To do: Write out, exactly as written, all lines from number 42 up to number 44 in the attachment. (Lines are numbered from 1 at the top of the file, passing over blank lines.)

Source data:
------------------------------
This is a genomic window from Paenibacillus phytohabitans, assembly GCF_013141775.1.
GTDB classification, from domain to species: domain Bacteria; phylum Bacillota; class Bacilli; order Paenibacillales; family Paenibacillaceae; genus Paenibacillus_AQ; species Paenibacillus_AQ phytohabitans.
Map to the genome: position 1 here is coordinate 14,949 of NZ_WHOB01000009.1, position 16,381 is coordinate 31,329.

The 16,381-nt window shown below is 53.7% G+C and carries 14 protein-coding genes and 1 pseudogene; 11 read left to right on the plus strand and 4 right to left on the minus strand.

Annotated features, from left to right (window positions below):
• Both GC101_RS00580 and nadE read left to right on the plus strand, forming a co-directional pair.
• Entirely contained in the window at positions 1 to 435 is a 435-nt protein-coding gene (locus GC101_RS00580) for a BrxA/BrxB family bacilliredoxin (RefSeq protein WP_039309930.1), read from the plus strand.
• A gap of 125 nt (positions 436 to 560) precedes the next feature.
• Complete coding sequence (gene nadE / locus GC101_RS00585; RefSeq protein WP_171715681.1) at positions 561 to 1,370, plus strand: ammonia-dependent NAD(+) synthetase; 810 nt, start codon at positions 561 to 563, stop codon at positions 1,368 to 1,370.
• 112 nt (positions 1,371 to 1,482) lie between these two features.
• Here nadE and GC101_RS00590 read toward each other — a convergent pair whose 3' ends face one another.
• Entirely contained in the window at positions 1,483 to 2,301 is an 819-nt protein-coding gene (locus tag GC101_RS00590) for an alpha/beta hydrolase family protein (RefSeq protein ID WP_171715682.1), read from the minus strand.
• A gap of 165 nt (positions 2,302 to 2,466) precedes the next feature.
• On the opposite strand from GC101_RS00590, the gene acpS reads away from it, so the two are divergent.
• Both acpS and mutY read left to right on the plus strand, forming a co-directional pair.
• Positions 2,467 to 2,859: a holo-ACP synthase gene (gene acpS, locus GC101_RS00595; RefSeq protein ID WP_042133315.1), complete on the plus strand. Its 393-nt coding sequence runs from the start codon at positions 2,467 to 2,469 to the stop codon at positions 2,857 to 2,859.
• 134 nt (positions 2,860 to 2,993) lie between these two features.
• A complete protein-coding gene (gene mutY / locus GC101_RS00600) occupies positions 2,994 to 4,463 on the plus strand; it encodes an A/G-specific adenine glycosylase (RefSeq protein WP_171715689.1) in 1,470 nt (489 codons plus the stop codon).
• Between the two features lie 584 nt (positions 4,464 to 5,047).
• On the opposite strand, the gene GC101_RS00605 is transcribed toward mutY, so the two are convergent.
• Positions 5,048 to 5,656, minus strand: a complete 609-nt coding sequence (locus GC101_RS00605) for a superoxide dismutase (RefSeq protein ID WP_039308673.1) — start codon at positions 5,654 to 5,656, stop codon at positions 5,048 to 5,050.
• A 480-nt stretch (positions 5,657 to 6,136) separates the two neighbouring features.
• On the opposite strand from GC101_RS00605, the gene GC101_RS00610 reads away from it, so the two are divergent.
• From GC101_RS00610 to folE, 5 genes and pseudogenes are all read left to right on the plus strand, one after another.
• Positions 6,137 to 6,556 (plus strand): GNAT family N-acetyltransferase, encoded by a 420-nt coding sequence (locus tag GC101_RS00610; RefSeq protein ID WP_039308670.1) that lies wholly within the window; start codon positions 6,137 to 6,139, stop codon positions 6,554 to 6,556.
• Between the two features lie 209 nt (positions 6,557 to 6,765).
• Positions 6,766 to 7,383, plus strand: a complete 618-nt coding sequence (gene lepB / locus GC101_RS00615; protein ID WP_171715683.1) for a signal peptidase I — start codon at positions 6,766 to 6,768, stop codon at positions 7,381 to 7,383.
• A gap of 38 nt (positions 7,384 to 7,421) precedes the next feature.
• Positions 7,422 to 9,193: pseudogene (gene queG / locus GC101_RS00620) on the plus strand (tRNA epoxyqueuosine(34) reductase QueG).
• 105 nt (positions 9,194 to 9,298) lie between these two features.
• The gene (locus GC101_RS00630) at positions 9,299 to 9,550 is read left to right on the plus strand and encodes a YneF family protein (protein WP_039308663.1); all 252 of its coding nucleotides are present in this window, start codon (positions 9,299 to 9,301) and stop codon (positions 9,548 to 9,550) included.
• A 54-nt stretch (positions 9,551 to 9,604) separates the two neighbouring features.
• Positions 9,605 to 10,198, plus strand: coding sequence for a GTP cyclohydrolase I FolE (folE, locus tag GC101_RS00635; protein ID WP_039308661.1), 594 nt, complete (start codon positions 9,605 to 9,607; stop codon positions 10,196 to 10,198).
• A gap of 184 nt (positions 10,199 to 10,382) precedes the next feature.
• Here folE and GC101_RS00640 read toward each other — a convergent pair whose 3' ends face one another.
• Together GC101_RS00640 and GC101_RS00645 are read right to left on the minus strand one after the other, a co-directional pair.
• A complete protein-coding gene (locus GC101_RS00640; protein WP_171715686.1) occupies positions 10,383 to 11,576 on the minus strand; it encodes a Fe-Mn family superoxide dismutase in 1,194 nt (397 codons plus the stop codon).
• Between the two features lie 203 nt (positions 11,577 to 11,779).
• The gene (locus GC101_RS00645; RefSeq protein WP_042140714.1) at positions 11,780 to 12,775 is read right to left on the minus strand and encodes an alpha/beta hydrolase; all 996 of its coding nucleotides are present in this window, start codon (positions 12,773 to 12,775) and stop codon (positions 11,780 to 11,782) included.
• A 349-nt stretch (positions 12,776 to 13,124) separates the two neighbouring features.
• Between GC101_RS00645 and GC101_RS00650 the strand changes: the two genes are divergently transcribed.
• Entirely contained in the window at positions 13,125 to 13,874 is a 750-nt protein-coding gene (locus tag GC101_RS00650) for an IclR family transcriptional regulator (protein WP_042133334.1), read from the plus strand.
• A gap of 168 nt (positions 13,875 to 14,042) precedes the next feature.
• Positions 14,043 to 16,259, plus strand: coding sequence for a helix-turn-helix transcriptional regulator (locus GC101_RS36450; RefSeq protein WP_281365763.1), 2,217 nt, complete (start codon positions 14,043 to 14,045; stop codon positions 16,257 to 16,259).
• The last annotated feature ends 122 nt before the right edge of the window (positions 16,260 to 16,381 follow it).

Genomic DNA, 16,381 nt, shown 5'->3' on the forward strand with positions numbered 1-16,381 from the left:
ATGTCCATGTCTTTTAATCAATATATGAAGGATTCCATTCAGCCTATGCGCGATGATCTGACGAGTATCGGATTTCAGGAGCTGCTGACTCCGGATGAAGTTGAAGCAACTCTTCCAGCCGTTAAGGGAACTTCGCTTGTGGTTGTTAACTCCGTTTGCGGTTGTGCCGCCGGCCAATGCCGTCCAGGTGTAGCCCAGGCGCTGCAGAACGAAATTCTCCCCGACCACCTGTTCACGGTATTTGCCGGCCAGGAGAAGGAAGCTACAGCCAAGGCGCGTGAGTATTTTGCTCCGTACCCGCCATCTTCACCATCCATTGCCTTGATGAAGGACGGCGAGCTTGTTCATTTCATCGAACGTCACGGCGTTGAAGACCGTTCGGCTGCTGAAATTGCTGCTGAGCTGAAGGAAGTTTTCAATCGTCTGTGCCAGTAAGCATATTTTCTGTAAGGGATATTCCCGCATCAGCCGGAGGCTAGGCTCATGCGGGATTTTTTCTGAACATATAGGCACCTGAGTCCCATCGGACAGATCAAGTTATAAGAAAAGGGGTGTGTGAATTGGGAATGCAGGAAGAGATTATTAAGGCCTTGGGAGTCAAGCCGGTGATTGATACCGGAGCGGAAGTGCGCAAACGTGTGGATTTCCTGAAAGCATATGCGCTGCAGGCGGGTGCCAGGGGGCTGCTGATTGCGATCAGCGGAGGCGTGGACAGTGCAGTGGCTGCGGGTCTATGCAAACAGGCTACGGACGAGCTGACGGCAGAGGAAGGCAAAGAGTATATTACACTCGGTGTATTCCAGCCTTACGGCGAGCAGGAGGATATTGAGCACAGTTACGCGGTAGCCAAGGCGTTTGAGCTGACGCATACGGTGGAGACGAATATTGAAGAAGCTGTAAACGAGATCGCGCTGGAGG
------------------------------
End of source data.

• Entirely contained in the window at positions 13,125 to 13,874 is a 750-nt protein-coding gene (locus tag GC101_RS00650) for an IclR family transcriptional regulator (protein WP_042133334.1), read from the plus strand.
• A gap of 168 nt (positions 13,875 to 14,042) precedes the next feature.
• Positions 14,043 to 16,259, plus strand: coding sequence for a helix-turn-helix transcriptional regulator (locus GC101_RS36450; RefSeq protein WP_281365763.1), 2,217 nt, complete (start codon positions 14,043 to 14,045; stop codon positions 16,257 to 16,259).